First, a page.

Lisa Jackson will retire from her position as head of the Environmental Protection Agency (EPA) this month as the most prolific regulator of her class of Obama administrators. This is not a distinction to be coveted.
Under Jackson’s leadership, the EPA has issued 1,824 regulations. For context, the Department of Energy whipped up 83 regulations in the same period, and the Department of Labor issued 51 regulations.
Of the hundreds of EPA regulations under Jackson, 20 are considered “major regulations,” meaning the expected cost of compliance breaks $100 million. Using the EPA’s conservative estimates, these 20 rules will cost more than $7 billion in one-time initial compliance and $44.86 billion in annual direct compliance costs, according to Heritage research fellow Diane Katz.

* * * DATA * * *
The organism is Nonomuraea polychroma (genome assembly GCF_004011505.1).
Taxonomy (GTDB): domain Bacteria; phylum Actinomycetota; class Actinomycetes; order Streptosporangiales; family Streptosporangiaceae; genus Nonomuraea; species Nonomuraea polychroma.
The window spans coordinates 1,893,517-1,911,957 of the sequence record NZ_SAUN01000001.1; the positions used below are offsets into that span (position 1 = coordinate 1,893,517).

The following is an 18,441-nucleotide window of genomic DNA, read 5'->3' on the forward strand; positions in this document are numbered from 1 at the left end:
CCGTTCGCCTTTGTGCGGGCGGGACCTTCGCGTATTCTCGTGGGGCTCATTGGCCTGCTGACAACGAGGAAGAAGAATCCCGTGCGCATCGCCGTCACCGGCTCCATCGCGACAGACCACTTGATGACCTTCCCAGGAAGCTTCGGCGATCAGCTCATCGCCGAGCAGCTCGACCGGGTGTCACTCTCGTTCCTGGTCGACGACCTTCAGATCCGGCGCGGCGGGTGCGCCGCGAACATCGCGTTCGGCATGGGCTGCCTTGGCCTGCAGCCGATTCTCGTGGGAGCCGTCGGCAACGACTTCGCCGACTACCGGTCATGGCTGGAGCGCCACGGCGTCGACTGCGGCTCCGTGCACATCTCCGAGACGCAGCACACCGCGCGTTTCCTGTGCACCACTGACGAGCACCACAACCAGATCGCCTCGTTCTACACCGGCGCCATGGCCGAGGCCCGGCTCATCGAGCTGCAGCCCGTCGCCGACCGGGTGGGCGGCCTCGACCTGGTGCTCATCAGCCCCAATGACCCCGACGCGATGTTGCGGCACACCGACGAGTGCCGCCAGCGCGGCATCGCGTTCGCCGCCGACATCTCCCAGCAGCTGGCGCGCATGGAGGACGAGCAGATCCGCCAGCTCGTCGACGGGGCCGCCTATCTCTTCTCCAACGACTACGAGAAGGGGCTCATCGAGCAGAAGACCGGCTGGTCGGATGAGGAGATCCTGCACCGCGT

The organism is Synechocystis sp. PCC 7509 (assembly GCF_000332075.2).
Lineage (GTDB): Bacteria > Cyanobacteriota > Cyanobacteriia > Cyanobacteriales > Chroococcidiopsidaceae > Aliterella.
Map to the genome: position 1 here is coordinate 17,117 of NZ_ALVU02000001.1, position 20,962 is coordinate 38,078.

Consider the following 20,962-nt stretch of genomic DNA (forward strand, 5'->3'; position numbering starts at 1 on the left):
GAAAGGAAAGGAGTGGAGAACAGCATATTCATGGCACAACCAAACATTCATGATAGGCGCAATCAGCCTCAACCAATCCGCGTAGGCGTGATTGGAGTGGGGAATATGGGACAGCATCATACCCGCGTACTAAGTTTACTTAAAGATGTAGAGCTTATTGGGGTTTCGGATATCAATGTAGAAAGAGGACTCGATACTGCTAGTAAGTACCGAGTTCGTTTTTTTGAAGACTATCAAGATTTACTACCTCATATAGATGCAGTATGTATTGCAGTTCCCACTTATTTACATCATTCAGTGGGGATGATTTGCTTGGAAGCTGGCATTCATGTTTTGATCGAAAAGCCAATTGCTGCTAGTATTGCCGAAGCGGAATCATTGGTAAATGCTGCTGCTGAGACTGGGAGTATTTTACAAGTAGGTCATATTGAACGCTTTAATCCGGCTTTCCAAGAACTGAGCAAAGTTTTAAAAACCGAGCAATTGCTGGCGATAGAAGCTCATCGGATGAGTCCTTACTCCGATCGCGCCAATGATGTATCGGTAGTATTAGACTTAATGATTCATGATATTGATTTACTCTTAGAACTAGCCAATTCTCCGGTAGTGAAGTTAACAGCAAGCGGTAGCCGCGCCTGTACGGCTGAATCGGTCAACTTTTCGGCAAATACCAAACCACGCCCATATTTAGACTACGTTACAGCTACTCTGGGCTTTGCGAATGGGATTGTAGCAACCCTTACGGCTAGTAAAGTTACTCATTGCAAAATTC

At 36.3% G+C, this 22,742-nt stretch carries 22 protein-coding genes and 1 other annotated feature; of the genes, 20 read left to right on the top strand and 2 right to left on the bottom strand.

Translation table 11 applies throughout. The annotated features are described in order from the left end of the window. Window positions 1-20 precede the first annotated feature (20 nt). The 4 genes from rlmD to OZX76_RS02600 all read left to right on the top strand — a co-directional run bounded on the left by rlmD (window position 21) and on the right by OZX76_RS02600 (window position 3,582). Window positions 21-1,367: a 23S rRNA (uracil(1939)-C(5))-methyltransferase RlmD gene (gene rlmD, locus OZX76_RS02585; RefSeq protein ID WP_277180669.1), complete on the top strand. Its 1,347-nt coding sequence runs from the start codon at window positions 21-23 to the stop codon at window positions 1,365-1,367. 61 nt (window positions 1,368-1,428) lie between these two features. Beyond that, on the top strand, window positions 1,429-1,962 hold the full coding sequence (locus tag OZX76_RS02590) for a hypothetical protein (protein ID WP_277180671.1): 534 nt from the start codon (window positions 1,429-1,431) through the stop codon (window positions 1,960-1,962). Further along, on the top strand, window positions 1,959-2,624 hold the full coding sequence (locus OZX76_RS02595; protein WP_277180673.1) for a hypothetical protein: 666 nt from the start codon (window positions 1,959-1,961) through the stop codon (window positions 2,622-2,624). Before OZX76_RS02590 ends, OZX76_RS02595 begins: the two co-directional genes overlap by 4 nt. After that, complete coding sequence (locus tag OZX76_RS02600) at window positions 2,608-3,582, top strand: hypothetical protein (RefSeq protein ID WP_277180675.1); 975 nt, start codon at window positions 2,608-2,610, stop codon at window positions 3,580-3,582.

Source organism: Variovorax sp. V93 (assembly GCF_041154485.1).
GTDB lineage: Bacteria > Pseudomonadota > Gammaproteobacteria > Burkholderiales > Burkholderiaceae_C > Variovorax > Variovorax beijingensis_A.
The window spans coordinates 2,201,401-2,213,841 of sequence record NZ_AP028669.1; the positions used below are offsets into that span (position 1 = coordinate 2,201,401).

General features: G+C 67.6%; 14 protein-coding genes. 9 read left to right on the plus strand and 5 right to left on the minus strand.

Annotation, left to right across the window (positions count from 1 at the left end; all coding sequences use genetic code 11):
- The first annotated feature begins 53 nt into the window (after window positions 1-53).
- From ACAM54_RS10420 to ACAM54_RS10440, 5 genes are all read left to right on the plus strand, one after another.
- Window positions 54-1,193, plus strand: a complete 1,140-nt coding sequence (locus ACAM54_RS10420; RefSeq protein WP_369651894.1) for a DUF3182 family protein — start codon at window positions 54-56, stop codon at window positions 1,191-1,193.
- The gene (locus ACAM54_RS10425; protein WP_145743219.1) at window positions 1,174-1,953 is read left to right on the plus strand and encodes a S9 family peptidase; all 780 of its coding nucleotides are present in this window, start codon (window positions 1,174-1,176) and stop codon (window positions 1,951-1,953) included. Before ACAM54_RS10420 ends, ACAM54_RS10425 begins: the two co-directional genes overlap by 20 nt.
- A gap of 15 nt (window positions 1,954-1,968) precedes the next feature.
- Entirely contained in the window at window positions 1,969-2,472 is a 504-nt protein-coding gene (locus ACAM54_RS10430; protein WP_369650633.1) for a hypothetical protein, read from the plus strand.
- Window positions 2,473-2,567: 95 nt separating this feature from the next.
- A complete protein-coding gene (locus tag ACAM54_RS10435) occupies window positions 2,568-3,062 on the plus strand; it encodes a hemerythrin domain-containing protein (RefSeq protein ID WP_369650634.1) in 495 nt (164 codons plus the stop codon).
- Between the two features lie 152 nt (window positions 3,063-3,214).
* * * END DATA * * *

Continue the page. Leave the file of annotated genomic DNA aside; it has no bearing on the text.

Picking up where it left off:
However, the overall drain these regulations will have on the economy is not calculable, because companies respond by redirecting resources to meet government compliance rather than company growth, job creation, and innovation.
Read more at The Foundry. By Katie Tubb.